I Don't Think So! The Art of Standing up for Yourse...
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By Kevin Michel/Posted: Dec 31 2014
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I Don't Think So! The Art of Standing up for Yourself at Work

Just because your boss is your boss doesn’t mean he or she can take advantage of you. If you let them do it once, they’ll keep doing it over and over again. These scenarios will give you some pointers that will help you step back and say, "I don’t think so," the next time a situation like this arises at your workplace.

You Didn’t Get Paid

The person you baby-sit or do odd jobs for on a regular basis can’t pay you one night because they "forgot" their debit card when they drove you home. Then, when your next shift rolls around, they don’t need you that week. When they do have you in again, they’ve forgotten all about the missed payment, and are sure you must have miscalculated.

Do you:

A: Say nothing, and agree that it’s your mistake, not theirs

B: Remind them of the series of events, and respectfully request payment

If you’re thinking that it’s easier to say nothing, stop right there. If they can get away with not paying you once, they’ll do it again. Your time is just as valuable as anyone else’s, and when you work, you deserve to be paid.

Your Pay Was Short

When you got paid this week, you noticed that you were short-changed on your hours. You were really counting on that extra money.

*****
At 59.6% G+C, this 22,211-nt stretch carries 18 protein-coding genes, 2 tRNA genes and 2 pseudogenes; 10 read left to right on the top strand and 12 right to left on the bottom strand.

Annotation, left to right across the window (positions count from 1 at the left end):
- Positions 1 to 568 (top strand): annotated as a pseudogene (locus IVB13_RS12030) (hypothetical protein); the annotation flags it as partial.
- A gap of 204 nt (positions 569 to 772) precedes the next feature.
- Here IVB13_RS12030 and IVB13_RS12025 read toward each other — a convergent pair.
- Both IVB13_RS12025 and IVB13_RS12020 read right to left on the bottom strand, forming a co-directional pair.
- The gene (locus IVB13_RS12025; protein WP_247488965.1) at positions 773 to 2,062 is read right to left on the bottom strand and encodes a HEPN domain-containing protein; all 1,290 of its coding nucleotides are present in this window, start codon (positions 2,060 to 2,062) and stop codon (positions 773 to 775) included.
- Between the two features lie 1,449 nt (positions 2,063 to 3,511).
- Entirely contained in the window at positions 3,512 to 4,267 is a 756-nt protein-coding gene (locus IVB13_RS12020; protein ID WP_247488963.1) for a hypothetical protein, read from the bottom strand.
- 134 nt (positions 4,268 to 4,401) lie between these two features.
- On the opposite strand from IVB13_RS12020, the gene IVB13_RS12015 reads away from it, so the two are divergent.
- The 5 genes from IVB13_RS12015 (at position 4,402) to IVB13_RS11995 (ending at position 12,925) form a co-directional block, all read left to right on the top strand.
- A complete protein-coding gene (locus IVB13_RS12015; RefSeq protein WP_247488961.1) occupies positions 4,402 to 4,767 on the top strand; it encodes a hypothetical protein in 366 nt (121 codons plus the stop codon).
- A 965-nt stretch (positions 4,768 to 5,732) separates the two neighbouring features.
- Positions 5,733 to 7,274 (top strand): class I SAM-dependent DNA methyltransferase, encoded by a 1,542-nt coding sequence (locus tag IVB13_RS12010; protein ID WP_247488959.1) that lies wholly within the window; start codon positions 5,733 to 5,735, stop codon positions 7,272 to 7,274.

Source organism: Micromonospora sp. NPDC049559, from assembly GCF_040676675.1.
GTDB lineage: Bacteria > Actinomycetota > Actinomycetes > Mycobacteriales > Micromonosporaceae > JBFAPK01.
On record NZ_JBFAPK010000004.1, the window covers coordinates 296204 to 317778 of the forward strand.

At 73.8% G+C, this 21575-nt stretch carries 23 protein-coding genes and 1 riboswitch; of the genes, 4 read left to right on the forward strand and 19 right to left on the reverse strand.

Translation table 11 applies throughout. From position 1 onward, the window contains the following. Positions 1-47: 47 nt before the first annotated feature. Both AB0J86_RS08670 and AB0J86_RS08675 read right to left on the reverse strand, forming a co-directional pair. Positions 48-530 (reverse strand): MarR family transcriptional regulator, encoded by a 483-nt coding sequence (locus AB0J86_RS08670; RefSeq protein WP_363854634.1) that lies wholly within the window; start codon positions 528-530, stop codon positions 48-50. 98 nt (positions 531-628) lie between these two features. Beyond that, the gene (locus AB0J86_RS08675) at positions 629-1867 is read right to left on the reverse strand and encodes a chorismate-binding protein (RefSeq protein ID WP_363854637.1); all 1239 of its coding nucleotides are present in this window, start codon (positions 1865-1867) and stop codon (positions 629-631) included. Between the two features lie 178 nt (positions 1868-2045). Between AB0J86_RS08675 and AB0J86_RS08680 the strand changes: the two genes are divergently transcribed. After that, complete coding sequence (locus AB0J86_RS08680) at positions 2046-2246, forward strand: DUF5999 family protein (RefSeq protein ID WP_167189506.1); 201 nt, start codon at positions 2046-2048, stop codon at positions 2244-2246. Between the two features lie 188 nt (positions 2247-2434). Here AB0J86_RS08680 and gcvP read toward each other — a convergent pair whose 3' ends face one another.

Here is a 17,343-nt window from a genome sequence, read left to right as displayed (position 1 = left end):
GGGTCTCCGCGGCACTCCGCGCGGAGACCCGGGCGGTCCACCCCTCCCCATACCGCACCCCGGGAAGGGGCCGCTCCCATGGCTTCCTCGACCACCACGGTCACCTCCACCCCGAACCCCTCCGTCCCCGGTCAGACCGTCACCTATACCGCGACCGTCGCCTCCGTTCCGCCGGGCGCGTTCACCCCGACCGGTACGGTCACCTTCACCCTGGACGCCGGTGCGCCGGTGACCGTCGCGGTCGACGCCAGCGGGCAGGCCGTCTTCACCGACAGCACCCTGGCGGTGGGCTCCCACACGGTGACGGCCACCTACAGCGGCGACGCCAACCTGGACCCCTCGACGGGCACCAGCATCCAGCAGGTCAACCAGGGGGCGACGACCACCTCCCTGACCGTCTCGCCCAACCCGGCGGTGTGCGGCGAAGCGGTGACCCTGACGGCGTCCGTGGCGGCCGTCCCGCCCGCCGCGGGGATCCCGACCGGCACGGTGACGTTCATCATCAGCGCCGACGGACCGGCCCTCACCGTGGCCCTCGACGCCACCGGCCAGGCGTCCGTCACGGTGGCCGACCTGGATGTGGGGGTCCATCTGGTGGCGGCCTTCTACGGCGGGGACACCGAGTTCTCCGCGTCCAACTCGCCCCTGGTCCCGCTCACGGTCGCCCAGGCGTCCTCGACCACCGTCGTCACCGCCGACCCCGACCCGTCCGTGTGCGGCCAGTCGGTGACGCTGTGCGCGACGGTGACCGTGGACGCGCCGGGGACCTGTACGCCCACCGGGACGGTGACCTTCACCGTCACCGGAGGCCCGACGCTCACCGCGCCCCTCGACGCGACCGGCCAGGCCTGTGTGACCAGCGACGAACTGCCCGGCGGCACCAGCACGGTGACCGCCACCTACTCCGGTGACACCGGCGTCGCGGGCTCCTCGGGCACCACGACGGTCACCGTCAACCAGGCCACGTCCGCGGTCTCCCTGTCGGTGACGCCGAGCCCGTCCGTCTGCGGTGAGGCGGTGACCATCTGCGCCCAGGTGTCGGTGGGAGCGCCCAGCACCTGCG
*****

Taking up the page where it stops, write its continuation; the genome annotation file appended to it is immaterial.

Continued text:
Do you:

A: Decide it’s better to keep your mouth shut than to argue

B: Walk right up to the boss and inquire about the missing hours

If you chose A, you need to realize that people really will try to get you to work for nothing. You need to keep a written copy of your own hours that you can compare to your pay stubs. Don’t just blindly trust the time sheets at work. Always protect your bottom line and make sure you get paid for every single hour you put in.

Your Supervisor Works You like a Dog

Let’s face it. All supervisors are going to make you work. That’s their job. We’re talking about a supervisor who seriously has it in for you and makes you scrub toilets with a toothbrush or a similar demeaning menial task.

Do you:

A: Keep on scrubbing and think about your next paycheck

B: Tell your supervisor how you feel

That’s right, choose B, but make sure you have a witness with you. Tell your supervisor why you think the treatment is unfair and give them a chance to respond. If you can’t get anywhere with the supervisor, go over their head to a manager or the labor board.

You Aren’t Getting Breaks

You work your shifts, but rarely get your breaks. Your supervisor or manager explains to you that they can’t guarantee you a break when they’re busy. Sometimes it’s not even busy, but they still won’t let you get away for a few minutes.

Do you:

A: Keep working through your breaks and figure sooner or later they’ll let you sneak out

B: Call the labor board

Although you think you’re helping out by working during your break, it’s your boss’s way of taking advantage of you. By making you work through a paid break, they’re making sure they’re basically getting free labor and they’re also violating your rights.

If this has happened on a regular basis, don’t even try to deal with it yourself. Call the labor board. They’ll send someone in there to talk directly to your boss about shifts and required break periods. After that you’ll get all of your breaks on time without fail. Trust me.

What situations have you faced at work where you thought you were being unfairly taken advantage of? How did you deal with it?

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